July marks fourth lowest Arctic sea ice extent on satellite record
Ice retreated quickly through first part of month; slowed through remainder
Arctic sea ice retreated quickly through the first three weeks of July, slowing towards the end of the month with a shift in weather patterns.
But ice extent is still below average in nearly all regions of the Arctic, noted the U.S. National Snow and Ice Data Center, with July 2014 ending with the fourth lowest Arctic sea ice extent on its satellite record.
By the end of the month, the average ice extent was 8.25 million square kilometres — 1.85 million square km below the 1981 to 2010 average for the month, the NSIDC said.
In the first three quarters of July, ice extent declined at an average rate of 86,900 square km per day, which comes close to the 1981 to 2010 average for that month.
But while high pressure sea level dominated the central Arctic Ocean for much of the month, this pattern broke towards the end of July. It was replaced by a lower-than-average pressure that tends to bring cool conditions; the shift in winds often seen with that pattern tends to spread the ice out, the NSIDC said.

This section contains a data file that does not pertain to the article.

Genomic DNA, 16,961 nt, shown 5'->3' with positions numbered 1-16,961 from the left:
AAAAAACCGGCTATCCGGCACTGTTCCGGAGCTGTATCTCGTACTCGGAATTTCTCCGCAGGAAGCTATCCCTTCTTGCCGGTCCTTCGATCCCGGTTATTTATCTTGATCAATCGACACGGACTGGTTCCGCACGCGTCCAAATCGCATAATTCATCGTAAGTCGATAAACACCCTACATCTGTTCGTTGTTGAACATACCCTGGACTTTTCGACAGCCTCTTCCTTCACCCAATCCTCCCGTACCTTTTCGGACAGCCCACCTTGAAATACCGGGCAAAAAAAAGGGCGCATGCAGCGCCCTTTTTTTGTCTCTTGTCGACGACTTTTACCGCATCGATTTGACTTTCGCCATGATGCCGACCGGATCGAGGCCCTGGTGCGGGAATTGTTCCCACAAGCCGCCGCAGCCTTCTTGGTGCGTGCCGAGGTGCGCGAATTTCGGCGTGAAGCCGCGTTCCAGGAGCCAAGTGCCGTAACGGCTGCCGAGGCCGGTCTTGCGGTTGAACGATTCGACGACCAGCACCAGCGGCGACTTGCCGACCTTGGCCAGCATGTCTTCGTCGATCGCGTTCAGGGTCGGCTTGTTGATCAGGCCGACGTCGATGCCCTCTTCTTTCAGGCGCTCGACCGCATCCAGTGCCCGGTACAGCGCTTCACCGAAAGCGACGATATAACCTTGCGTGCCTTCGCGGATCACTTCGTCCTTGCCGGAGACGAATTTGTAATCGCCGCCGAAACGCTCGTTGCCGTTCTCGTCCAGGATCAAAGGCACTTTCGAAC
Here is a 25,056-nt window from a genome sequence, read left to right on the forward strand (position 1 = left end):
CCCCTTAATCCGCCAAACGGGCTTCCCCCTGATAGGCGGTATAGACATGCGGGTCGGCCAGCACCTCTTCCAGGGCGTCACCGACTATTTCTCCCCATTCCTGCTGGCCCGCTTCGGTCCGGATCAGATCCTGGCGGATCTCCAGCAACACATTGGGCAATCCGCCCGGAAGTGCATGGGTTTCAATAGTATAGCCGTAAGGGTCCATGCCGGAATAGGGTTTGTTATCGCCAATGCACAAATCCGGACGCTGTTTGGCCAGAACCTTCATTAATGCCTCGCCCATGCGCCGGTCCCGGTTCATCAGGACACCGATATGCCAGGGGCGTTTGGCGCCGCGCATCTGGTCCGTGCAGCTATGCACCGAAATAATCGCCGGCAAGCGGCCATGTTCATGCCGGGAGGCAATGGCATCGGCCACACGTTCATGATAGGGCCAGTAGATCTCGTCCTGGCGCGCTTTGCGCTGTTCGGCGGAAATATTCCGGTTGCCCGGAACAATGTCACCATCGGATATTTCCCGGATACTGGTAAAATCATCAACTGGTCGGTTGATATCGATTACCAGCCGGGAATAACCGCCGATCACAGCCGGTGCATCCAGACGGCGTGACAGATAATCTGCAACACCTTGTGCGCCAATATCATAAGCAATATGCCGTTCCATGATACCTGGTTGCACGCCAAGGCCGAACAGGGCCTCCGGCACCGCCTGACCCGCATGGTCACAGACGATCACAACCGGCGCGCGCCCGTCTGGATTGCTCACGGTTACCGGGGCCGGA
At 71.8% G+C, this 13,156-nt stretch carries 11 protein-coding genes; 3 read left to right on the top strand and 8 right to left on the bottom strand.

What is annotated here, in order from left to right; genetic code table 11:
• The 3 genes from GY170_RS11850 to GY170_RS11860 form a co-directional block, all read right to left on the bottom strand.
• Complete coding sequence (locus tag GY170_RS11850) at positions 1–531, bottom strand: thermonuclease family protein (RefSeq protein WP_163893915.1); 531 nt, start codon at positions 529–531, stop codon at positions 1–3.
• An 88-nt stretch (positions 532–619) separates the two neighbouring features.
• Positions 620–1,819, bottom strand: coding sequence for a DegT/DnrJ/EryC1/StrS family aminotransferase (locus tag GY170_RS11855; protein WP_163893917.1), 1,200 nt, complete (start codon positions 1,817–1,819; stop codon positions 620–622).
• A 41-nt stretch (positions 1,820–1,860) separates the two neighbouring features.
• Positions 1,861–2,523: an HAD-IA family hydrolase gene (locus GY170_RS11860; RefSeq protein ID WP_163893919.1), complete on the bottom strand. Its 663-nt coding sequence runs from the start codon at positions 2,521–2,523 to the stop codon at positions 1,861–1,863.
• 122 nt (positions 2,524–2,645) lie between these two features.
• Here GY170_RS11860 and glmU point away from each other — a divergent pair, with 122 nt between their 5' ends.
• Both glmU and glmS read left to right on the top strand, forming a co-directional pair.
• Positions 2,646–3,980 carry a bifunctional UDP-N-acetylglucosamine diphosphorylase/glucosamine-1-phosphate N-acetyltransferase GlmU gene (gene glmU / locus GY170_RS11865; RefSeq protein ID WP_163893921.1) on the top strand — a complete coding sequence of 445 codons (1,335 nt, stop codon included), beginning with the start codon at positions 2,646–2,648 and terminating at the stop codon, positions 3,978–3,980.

In the Canadian Arctic, Hudson Bay, Baffin Bay and Davis Strait are now mostly ice-free, the report noted, although channels of the Northwest Passage remain choked with ice.
The NSIDC pointed to the relatively low ice extent reported last March as having created the conditions for this summer’s low ice extent.
At the other end of the Arctic, the advance of sea ice in Antartica nearly halted for a week in early July, but then resumed. By the end of the month, the sea ice extent in Antartica was at or near record high for this time of year, the NSIDC said.